Monday, June 16, 2008

Project: Telstar

It must be said that the folks at AdHouse love books, although as a "boutique juggernaut" that's not many people. I still wish they'd print a few more, or perhaps that's reprint a few. Still, I have gotten hold of the book that inspired my previous rant (Project: Telstar) for only somewhat above cover price. I also got hold of another of the set (Project: Romantic) for my regular discount. I will not be getting the last of the set (Project: Superior) unless it is reprinted. At $50 for a library copy (ooh, it's come down), I'll just have to be happy with my free comic with part of it from a few years ago. It's the Joel Priddy part anyway.

So I hold in my hands a copy of Project: Telstar, which is A Spacial Robotic Anthology. The detail that has gone into this is just delightful. There's a busy little scene of robots and workers bustling about on the cover. Over the subtitle, little ones and zeros are printed in clear, a reminder for those who look of what makes a robot tick. Cute rounded corners, but heavier than it looks because it's actually printed on good paper. It all gives a good feeling, and so you open it up.

And there's more art on the end pages. In fact, it turns out that the front cover was the first page of a wordless story contained on the covers and end pages of the book. The book itself is printed in two colors, traditional black and a metallic blue. It's a choice that just makes sense.

The various authors utilized the two colors to varying degrees. There is some wonderful work in this taking advantage of ink. I do particularly like the work by Jay Geldof and Rob Ullman. There's also a few that would have been better off to have the colors printed in the opposite order.

There's almost nothing I didn't like in this. There's three portfolios contained in the book, which I didn't care for although I felt my heart softening for the third one. Still, they're not stories! Meanwhile, lots of wonderful, creative robot stories.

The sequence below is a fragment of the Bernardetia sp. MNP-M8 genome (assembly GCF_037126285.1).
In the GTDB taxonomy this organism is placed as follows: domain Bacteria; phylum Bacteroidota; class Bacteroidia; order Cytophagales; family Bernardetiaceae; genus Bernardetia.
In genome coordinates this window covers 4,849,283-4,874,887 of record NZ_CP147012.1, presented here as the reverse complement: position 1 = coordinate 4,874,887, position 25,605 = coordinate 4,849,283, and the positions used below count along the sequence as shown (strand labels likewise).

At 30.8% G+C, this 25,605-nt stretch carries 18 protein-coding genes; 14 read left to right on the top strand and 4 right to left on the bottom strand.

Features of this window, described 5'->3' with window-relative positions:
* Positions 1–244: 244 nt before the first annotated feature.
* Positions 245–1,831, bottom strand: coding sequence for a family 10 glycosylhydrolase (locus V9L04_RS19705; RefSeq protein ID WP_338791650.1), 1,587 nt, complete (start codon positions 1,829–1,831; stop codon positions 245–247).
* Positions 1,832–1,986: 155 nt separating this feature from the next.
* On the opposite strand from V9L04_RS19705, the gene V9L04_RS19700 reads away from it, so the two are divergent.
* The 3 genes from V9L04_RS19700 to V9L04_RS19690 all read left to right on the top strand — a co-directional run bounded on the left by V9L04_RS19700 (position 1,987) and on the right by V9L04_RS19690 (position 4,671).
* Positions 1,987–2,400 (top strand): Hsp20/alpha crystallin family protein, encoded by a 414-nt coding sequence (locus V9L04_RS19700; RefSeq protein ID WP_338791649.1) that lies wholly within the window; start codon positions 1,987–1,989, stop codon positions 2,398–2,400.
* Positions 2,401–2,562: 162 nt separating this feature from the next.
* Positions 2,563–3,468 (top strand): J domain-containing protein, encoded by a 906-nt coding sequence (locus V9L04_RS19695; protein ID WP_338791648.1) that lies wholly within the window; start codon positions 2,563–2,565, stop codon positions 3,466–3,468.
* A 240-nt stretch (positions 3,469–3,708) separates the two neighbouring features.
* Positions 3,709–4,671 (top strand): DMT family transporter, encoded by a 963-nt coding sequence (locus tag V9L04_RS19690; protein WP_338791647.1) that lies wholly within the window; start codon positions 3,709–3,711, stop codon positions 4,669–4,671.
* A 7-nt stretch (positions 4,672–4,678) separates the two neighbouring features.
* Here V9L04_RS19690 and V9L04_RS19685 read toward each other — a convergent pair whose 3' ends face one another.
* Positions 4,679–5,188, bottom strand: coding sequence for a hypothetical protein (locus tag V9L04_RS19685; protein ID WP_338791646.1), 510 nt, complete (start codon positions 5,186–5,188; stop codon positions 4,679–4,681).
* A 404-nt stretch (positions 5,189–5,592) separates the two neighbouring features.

Sunday, June 15, 2008

shirt of Tee

I have found the greatest tee shirt offered by the internet. So many are offered here and there, but so many aren't very good. There are a few good ones, like xkcd has some nice ones in the store.

Ah, the regular expressions shirt... except that the whole swinging in heroically to apply them rather made the comic. And I don't really use them enough so any time I really want to do something fun with them, I seem to have to look up bits.

Ooh, the sudo shirt... even though it always felt like a joke I'd tried before. Odd thing is, the systems I might try it on rarely have the command installed and even fewer seem to have given me sudo permission on the particular command in question.

Hum, the one titled "stand back (science)" is getting there...

This is the greatest tee-shirt on the net. It has a wonderful mix of alienness and childishness and simplicity. Also fun is the related web comic.

Saturday, June 07, 2008

Forbidden Kingdom

I went to see a pointless movie meant to be mainly (kung-fu) action film stars you thought were retired already doing what they do best. There is a subtle difference between the movies Jackie Chan and Jet Li can be found in, so they'd never actually been in the same movie until Forbidden Kingdom. It's fun to see the drunken whatnot that seemed to be what made Jackie Chan famous (at least here) again. They really managed to make the two actors from different kinds of movies work without making their style change.

Meanwhile, someone had the bright idea of actually adding in something like a plot to this whole thing. They wrapped it around a whiny, weak willed teenager (well, I think he was supposed to be about that old) who thought that knowing the names of flashy movie kung-fu made him knowledgeable about the actual thing. He gets pulled back in time to an age of myth where he's got to go on a quest. He is the stick holder while everyone else works. He also sort of gets to learn, um, well, movie kung-fu but we're to believe it's real even though he still seems to be a weak willed and whiny sort-of-like-a-teenager. If you beat him up enough at the end, he'll at least eventually remember he could try not to be so weak.

But it was a meaningless and fun romp so long as you ignore the main character. A silly monkey with a wild bit of wire work (and his... fur) and an absurd drunken fellow who always seems to be in the right place already get up to much joyous fighting. Though it could be a little faster.

Where the stunt bloopers at the end at?